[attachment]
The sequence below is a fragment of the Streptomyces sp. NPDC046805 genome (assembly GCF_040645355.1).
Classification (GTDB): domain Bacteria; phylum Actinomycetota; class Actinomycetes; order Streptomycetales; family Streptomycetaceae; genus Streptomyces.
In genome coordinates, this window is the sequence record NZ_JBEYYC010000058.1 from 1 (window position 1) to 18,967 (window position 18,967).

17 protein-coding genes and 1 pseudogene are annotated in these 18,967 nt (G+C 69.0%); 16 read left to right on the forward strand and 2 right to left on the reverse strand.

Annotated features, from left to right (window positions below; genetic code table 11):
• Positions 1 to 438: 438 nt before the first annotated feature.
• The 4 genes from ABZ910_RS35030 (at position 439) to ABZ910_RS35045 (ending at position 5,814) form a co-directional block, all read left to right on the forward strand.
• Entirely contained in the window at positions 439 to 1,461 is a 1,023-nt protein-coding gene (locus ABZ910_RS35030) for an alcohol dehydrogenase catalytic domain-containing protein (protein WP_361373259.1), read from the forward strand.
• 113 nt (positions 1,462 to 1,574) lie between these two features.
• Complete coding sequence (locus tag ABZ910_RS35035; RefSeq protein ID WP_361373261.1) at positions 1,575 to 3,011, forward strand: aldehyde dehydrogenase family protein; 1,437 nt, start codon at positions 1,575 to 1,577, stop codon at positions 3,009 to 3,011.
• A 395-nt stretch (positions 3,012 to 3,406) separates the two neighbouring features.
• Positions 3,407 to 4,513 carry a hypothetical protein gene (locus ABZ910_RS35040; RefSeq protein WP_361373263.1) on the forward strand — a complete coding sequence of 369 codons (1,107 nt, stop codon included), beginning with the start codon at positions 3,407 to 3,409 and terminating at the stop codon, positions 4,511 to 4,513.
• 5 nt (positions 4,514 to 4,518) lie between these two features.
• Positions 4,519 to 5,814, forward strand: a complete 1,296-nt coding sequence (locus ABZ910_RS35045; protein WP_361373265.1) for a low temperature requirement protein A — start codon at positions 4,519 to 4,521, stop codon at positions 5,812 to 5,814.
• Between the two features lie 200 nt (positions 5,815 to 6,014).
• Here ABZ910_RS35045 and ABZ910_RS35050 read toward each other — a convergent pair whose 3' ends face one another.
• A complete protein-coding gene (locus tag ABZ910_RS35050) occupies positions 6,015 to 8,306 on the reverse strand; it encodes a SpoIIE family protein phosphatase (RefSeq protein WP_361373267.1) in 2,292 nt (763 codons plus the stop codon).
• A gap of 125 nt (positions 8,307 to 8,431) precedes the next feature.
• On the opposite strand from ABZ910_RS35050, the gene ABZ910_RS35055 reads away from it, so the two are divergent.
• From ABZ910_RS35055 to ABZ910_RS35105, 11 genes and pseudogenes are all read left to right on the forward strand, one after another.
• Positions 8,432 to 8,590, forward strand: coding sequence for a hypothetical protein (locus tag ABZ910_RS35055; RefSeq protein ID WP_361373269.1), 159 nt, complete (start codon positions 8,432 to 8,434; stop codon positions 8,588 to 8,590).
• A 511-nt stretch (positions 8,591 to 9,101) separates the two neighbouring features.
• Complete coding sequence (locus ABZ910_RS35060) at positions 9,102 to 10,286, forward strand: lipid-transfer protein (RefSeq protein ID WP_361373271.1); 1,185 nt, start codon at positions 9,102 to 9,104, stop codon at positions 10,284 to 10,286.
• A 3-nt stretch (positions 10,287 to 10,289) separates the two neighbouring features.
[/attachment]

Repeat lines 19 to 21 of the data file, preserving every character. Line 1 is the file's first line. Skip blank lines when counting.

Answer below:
• On the opposite strand from ABZ910_RS35050, the gene ABZ910_RS35055 reads away from it, so the two are divergent.
• From ABZ910_RS35055 to ABZ910_RS35105, 11 genes and pseudogenes are all read left to right on the forward strand, one after another.
• Positions 8,432 to 8,590, forward strand: coding sequence for a hypothetical protein (locus tag ABZ910_RS35055; RefSeq protein ID WP_361373269.1), 159 nt, complete (start codon positions 8,432 to 8,434; stop codon positions 8,588 to 8,590).